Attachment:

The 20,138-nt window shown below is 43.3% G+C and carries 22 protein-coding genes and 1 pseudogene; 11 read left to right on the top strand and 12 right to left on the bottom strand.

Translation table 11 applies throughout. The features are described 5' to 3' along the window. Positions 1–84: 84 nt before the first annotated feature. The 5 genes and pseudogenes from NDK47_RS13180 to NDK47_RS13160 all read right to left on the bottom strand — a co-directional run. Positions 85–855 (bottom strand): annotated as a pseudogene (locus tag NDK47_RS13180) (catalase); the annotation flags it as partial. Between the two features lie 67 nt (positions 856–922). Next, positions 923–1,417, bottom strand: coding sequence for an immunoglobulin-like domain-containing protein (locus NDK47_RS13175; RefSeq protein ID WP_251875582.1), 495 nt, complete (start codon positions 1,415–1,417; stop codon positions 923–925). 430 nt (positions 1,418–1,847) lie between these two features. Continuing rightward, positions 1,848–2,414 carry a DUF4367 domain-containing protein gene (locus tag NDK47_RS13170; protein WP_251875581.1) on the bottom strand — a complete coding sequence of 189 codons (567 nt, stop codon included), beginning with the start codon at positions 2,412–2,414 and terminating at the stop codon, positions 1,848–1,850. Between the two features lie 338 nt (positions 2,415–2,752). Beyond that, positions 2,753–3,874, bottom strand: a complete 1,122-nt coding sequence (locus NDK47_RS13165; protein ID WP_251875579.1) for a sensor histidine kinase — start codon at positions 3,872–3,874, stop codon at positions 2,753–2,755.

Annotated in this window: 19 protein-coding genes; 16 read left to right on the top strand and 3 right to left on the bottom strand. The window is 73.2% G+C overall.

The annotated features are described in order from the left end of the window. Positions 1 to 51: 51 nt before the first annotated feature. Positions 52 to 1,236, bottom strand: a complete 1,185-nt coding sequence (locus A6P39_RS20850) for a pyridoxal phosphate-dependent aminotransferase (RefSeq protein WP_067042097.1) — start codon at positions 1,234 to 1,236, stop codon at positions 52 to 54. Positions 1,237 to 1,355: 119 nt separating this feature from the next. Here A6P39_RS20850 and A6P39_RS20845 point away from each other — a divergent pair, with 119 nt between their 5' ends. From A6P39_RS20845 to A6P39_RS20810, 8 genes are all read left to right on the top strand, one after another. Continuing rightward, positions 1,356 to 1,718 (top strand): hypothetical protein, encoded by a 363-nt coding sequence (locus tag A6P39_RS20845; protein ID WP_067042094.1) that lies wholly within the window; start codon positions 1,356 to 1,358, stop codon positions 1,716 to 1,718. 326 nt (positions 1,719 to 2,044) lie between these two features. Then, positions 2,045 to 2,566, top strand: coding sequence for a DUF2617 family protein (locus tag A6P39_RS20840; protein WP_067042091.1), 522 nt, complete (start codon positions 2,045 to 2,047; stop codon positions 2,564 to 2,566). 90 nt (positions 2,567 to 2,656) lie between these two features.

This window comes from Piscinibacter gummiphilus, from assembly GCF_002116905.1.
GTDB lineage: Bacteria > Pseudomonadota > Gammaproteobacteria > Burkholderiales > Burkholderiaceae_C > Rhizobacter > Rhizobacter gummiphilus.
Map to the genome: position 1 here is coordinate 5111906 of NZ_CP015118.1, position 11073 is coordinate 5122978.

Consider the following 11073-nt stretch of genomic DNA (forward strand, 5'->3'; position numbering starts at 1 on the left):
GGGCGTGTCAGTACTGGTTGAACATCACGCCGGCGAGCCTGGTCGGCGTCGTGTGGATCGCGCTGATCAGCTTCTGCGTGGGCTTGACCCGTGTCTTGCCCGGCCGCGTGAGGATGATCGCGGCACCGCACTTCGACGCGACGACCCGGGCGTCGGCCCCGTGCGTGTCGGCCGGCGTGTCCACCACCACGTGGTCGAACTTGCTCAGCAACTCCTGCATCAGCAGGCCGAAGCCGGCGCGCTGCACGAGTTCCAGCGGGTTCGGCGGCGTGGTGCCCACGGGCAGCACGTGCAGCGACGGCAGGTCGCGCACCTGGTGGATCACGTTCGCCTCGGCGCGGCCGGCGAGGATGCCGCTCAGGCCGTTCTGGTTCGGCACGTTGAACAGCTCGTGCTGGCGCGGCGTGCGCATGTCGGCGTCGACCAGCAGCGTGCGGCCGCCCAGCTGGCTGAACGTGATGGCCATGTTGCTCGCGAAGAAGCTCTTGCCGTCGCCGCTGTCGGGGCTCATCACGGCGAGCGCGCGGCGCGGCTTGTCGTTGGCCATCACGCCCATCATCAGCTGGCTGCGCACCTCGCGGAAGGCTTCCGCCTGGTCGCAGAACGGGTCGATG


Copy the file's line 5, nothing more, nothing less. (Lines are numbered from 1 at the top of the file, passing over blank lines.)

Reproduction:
This window comes from Piscinibacter gummiphilus, from assembly GCF_002116905.1.